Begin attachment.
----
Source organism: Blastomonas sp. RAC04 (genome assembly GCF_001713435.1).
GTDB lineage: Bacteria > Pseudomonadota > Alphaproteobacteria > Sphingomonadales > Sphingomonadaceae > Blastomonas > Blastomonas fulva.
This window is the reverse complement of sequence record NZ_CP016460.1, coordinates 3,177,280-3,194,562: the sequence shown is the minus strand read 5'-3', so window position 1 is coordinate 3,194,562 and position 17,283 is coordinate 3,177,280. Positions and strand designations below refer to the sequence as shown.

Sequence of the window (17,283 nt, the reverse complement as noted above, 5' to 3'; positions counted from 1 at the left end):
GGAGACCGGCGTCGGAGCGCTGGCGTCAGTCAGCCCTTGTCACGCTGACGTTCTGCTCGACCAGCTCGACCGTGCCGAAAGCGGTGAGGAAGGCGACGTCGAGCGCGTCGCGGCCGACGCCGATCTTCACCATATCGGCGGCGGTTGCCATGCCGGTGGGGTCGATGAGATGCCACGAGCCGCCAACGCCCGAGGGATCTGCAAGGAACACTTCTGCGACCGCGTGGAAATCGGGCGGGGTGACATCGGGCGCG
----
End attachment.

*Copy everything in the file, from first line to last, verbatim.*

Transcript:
Source organism: Blastomonas sp. RAC04 (genome assembly GCF_001713435.1).
GTDB lineage: Bacteria > Pseudomonadota > Alphaproteobacteria > Sphingomonadales > Sphingomonadaceae > Blastomonas > Blastomonas fulva.
This window is the reverse complement of sequence record NZ_CP016460.1, coordinates 3,177,280-3,194,562: the sequence shown is the minus strand read 5'-3', so window position 1 is coordinate 3,194,562 and position 17,283 is coordinate 3,177,280. Positions and strand designations below refer to the sequence as shown.

Sequence of the window (17,283 nt, the reverse complement as noted above, 5' to 3'; positions counted from 1 at the left end):
GGAGACCGGCGTCGGAGCGCTGGCGTCAGTCAGCCCTTGTCACGCTGACGTTCTGCTCGACCAGCTCGACCGTGCCGAAAGCGGTGAGGAAGGCGACGTCGAGCGCGTCGCGGCCGACGCCGATCTTCACCATATCGGCGGCGGTTGCCATGCCGGTGGGGTCGATGAGATGCCACGAGCCGCCAACGCCCGAGGGATCTGCAAGGAACACTTCTGCGACCGCGTGGAAATCGGGCGGGGTGACATCGGGCGCG